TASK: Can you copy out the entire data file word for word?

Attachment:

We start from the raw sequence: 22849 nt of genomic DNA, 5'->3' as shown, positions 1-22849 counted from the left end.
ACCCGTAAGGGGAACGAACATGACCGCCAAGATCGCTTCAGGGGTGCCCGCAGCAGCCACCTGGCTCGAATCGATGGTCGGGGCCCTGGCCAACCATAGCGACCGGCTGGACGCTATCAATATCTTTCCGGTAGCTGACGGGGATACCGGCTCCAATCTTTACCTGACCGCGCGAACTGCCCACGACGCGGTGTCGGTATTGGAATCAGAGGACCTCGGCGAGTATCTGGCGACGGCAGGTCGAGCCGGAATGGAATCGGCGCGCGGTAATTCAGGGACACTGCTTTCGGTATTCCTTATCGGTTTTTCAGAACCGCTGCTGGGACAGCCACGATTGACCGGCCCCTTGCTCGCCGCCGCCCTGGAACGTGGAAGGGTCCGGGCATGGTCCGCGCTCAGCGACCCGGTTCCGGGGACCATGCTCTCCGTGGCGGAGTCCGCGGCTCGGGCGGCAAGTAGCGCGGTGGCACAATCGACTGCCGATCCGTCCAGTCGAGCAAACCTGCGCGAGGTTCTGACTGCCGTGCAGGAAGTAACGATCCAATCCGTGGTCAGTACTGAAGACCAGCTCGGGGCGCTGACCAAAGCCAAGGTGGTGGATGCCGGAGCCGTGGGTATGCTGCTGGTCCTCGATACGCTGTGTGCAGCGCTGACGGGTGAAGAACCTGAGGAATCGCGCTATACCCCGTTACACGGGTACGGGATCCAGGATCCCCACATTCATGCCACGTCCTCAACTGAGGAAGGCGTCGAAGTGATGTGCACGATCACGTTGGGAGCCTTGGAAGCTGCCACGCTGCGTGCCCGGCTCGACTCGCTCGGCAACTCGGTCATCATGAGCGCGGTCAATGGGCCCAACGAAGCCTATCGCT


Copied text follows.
We start from the raw sequence: 22849 nt of genomic DNA, 5'->3' as shown, positions 1-22849 counted from the left end.
ACCCGTAAGGGGAACGAACATGACCGCCAAGATCGCTTCAGGGGTGCCCGCAGCAGCCACCTGGCTCGAATCGATGGTCGGGGCCCTGGCCAACCATAGCGACCGGCTGGACGCTATCAATATCTTTCCGGTAGCTGACGGGGATACCGGCTCCAATCTTTACCTGACCGCGCGAACTGCCCACGACGCGGTGTCGGTATTGGAATCAGAGGACCTCGGCGAGTATCTGGCGACGGCAGGTCGAGCCGGAATGGAATCGGCGCGCGGTAATTCAGGGACACTGCTTTCGGTATTCCTTATCGGTTTTTCAGAACCGCTGCTGGGACAGCCACGATTGACCGGCCCCTTGCTCGCCGCCGCCCTGGAACGTGGAAGGGTCCGGGCATGGTCCGCGCTCAGCGACCCGGTTCCGGGGACCATGCTCTCCGTGGCGGAGTCCGCGGCTCGGGCGGCAAGTAGCGCGGTGGCACAATCGACTGCCGATCCGTCCAGTCGAGCAAACCTGCGCGAGGTTCTGACTGCCGTGCAGGAAGTAACGATCCAATCCGTGGTCAGTACTGAAGACCAGCTCGGGGCGCTGACCAAAGCCAAGGTGGTGGATGCCGGAGCCGTGGGTATGCTGCTGGTCCTCGATACGCTGTGTGCAGCGCTGACGGGTGAAGAACCTGAGGAATCGCGCTATACCCCGTTACACGGGTACGGGATCCAGGATCCCCACATTCATGCCACGTCCTCAACTGAGGAAGGCGTCGAAGTGATGTGCACGATCACGTTGGGAGCCTTGGAAGCTGCCACGCTGCGTGCCCGGCTCGACTCGCTCGGCAACTCGGTCATCATGAGCGCGGTCAATGGGCCCAACGAAGCCTATCGCT